Totally Not My Genre

/ posted in: Reading

What Have I Read and Enjoyed Recently that Isn’t My Typical Genre?

Do I have a typical genre?  I feel like I read all over the spectrum.

Classic Male-centric Sci Fi

Dune (Dune Chronicles, #1)Dune by Frank Herbert

“A stunning blend of adventure and mysticism, environmentalism and politics, Dune won the first Nebula Award, share the Hugo Award, and formed the basis of what is undoubtedly the grandest epic in science-fiction.”

I read this in a readathon last year. I wouldn’t have picked it up on my own. Most of the sci-fi I read is written by and about women. This is totally written for and about men. I liked it but not enough to pick up any of the sequels.

Comics/Graphic Novels

Ms. Marvel, Vol. 2: Generation WhyMs. Marvel, Vol. 2: Generation Why by G. Willow Wilson

“Who is the Inventor, and what does he want with the all-new Ms. Marvel and all her friends? Maybe Wolverine can help! If Kamala can stop fan-girling out about meeting her favorite super hero, that is. Then, Kamala crosses paths with Inhumanity — by meeting the royal dog, Lockjaw! But why is Lockjaw really with Kamala? As Ms. Marvel discovers more about her past, the Inventor continues to threaten her future. Kamala bands together with some unlikely heroes to stop the maniacal villain before he does real damage, but has she taken on more than she can handle? And how much longer can Ms. Marvel’s life take over Kamala Khan’s? Kamala Khan continues to prove why she’s the best (and most adorable) new super hero there is!”

I don’t really enjoy graphic books because they are finished too quickly. I want to spend more than 20 minutes on a book. I like this story though.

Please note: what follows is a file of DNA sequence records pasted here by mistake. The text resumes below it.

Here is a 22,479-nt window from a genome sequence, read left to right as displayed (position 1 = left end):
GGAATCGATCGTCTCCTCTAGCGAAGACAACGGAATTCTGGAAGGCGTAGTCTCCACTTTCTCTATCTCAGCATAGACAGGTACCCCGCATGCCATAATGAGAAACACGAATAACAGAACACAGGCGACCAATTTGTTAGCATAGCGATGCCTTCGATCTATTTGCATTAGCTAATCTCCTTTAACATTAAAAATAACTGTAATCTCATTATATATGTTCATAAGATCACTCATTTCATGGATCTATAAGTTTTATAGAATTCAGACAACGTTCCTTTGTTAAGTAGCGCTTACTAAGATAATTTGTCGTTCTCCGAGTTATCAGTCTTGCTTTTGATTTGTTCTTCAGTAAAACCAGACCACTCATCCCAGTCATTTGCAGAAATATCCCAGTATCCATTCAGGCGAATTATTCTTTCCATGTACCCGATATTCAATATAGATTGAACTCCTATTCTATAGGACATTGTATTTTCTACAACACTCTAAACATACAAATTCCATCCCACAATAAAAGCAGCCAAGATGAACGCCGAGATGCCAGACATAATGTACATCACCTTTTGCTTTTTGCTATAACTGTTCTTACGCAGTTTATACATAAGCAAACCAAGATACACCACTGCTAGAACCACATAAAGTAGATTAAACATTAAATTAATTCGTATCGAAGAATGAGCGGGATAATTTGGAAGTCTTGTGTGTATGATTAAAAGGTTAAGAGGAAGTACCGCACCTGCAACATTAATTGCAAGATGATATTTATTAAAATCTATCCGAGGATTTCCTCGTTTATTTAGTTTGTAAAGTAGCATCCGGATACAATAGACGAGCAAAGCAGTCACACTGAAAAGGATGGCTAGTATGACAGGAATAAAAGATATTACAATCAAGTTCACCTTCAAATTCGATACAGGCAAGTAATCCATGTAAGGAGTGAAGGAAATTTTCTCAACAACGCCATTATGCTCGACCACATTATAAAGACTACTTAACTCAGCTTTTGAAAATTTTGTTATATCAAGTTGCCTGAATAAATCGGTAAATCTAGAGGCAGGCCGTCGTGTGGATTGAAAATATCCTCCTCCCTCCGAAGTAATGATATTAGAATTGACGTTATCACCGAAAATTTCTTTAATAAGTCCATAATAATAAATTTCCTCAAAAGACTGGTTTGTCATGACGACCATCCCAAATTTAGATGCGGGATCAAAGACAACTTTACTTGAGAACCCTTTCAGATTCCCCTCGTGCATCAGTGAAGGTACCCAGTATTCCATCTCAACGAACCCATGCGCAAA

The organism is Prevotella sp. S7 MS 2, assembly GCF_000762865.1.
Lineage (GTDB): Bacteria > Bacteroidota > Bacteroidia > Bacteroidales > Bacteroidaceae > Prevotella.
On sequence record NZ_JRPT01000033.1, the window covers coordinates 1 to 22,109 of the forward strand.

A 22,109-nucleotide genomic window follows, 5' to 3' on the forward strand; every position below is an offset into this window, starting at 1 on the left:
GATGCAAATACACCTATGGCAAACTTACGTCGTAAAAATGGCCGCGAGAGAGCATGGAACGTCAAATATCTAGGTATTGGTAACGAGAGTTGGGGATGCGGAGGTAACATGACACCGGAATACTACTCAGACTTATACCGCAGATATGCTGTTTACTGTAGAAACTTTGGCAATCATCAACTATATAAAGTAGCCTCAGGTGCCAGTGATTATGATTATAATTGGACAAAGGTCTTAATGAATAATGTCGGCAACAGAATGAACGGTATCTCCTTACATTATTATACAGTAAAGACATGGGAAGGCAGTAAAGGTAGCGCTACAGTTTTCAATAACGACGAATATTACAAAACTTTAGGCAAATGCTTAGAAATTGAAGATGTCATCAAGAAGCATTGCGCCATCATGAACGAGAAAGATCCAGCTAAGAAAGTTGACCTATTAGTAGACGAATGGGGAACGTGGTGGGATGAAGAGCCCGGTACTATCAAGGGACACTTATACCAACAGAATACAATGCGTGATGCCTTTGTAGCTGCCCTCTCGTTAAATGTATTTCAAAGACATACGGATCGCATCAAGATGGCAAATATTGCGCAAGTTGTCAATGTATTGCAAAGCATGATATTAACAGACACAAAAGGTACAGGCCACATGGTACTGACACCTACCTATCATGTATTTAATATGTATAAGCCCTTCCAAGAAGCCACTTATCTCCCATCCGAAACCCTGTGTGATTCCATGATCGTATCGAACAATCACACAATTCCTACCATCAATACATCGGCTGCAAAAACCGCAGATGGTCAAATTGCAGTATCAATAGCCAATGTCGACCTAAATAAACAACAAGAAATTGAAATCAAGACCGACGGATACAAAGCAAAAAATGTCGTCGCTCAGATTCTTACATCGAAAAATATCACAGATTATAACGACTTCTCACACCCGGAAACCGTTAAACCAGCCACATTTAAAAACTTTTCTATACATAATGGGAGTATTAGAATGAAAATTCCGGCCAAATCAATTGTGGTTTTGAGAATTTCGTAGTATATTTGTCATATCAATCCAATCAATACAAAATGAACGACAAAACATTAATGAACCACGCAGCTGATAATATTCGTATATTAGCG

Indie/Self Published

The Heiress Effect (Brothers Sinister, #2)The Heiress Effect by Courtney Milan

“Miss Jane Fairfield can’t do anything right. When she’s in company, she always says the wrong thing—and rather too much of it. No matter how costly they are, her gowns fall on the unfortunate side of fashion. Even her immense dowry can’t save her from being an object of derision.

And that’s precisely what she wants. She’ll do anything, even risk humiliation, if it means she can stay unmarried and keep her sister safe.”

I don’t read a lot of self-published books. There is still such a stigma that they are rejected books from traditional publishing. I also don’t hear about a lot of them. I didn’t know this author’s books were self published until I wrote the review and it showed her as the publisher.

Contemporary YA

Five Flavors of DumbFive Flavors of Dumb by Antony John

“The Challenge: Piper has one month to get the rock band Dumb a paying gig.

The Deal: If she does it, Piper will become the band’s manager and get her share of the profits.

The Catch: How can Piper possibly manage one egomaniacal pretty boy, one talentless piece of eye candy, one crush, one silent rocker, and one angry girl? And how can she do it when she’s deaf?”

YA isn’t my favorite genre and I especially avoid contemporary. I don’t want to read about whiny teenagers. I liked the idea behind this book though and it was very good.